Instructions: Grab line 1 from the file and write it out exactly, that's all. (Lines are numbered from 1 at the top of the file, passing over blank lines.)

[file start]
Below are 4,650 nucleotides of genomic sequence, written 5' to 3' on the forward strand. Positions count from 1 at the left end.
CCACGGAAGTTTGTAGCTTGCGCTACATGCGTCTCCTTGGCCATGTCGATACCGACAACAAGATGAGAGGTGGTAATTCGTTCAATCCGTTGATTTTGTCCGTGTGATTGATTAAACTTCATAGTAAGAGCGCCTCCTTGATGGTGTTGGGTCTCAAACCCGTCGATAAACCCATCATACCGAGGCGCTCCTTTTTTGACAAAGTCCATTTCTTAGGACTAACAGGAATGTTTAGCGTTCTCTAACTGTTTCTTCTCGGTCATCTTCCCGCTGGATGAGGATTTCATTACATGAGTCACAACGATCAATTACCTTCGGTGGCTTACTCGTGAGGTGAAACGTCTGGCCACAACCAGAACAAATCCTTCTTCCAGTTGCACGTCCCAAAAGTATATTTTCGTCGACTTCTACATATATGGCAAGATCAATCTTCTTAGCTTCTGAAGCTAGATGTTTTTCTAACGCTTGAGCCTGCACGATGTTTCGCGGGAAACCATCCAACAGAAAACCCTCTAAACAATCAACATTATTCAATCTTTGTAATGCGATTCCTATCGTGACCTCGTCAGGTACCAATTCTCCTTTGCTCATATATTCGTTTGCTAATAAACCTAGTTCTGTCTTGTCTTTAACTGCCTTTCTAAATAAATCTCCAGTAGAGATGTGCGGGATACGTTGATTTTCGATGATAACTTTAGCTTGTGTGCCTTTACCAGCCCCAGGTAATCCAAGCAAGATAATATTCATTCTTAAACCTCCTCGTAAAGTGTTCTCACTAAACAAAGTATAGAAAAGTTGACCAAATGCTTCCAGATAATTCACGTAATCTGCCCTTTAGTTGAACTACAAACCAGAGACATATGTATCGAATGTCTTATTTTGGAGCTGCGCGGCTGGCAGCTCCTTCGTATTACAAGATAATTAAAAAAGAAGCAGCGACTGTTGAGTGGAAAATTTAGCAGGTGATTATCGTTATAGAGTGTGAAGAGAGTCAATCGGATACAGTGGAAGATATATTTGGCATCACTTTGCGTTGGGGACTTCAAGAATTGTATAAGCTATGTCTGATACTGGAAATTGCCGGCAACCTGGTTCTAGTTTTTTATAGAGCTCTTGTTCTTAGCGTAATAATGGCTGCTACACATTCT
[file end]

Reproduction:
Below are 4,650 nucleotides of genomic sequence, written 5' to 3' on the forward strand. Positions count from 1 at the left end.